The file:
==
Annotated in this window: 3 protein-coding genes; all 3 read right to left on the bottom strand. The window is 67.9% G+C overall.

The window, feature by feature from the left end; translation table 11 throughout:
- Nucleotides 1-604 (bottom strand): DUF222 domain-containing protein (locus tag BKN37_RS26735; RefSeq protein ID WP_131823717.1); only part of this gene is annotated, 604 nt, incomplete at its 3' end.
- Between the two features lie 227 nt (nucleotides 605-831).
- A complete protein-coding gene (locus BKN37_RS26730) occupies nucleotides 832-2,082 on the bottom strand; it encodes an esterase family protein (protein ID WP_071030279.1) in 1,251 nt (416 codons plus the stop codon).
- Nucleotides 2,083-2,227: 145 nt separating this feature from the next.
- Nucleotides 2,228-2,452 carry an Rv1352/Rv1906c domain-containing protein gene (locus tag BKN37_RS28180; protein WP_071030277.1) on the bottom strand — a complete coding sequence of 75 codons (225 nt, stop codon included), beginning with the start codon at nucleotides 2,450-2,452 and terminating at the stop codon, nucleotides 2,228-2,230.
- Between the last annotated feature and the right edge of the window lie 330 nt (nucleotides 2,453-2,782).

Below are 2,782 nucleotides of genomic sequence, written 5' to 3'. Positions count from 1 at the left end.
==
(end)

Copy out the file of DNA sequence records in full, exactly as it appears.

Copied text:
Annotated in this window: 3 protein-coding genes; all 3 read right to left on the bottom strand. The window is 67.9% G+C overall.

The window, feature by feature from the left end; translation table 11 throughout:
- Nucleotides 1-604 (bottom strand): DUF222 domain-containing protein (locus tag BKN37_RS26735; RefSeq protein ID WP_131823717.1); only part of this gene is annotated, 604 nt, incomplete at its 3' end.
- Between the two features lie 227 nt (nucleotides 605-831).
- A complete protein-coding gene (locus BKN37_RS26730) occupies nucleotides 832-2,082 on the bottom strand; it encodes an esterase family protein (protein ID WP_071030279.1) in 1,251 nt (416 codons plus the stop codon).
- Nucleotides 2,083-2,227: 145 nt separating this feature from the next.
- Nucleotides 2,228-2,452 carry an Rv1352/Rv1906c domain-containing protein gene (locus tag BKN37_RS28180; protein WP_071030277.1) on the bottom strand — a complete coding sequence of 75 codons (225 nt, stop codon included), beginning with the start codon at nucleotides 2,450-2,452 and terminating at the stop codon, nucleotides 2,228-2,230.
- Between the last annotated feature and the right edge of the window lie 330 nt (nucleotides 2,453-2,782).

Below are 2,782 nucleotides of genomic sequence, written 5' to 3'. Positions count from 1 at the left end.